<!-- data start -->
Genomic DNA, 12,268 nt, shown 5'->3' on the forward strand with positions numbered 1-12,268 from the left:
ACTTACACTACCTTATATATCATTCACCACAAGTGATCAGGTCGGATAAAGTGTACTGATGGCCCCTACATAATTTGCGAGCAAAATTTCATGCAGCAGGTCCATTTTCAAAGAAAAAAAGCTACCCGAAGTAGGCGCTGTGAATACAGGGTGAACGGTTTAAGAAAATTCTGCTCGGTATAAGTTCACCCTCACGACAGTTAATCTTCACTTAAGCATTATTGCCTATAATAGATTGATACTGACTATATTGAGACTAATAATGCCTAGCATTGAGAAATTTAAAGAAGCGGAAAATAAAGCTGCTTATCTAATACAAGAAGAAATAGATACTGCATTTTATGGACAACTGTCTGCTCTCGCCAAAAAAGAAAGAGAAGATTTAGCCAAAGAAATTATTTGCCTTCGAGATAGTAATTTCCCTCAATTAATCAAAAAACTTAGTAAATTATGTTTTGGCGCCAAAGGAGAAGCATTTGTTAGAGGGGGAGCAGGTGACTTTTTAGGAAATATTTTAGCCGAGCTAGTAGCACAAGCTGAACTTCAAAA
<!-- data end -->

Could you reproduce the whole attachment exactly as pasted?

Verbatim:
Genomic DNA, 12,268 nt, shown 5'->3' on the forward strand with positions numbered 1-12,268 from the left:
ACTTACACTACCTTATATATCATTCACCACAAGTGATCAGGTCGGATAAAGTGTACTGATGGCCCCTACATAATTTGCGAGCAAAATTTCATGCAGCAGGTCCATTTTCAAAGAAAAAAAGCTACCCGAAGTAGGCGCTGTGAATACAGGGTGAACGGTTTAAGAAAATTCTGCTCGGTATAAGTTCACCCTCACGACAGTTAATCTTCACTTAAGCATTATTGCCTATAATAGATTGATACTGACTATATTGAGACTAATAATGCCTAGCATTGAGAAATTTAAAGAAGCGGAAAATAAAGCTGCTTATCTAATACAAGAAGAAATAGATACTGCATTTTATGGACAACTGTCTGCTCTCGCCAAAAAAGAAAGAGAAGATTTAGCCAAAGAAATTATTTGCCTTCGAGATAGTAATTTCCCTCAATTAATCAAAAAACTTAGTAAATTATGTTTTGGCGCCAAAGGAGAAGCATTTGTTAGAGGGGGAGCAGGTGACTTTTTAGGAAATATTTTAGCCGAGCTAGTAGCACAAGCTGAACTTCAAAA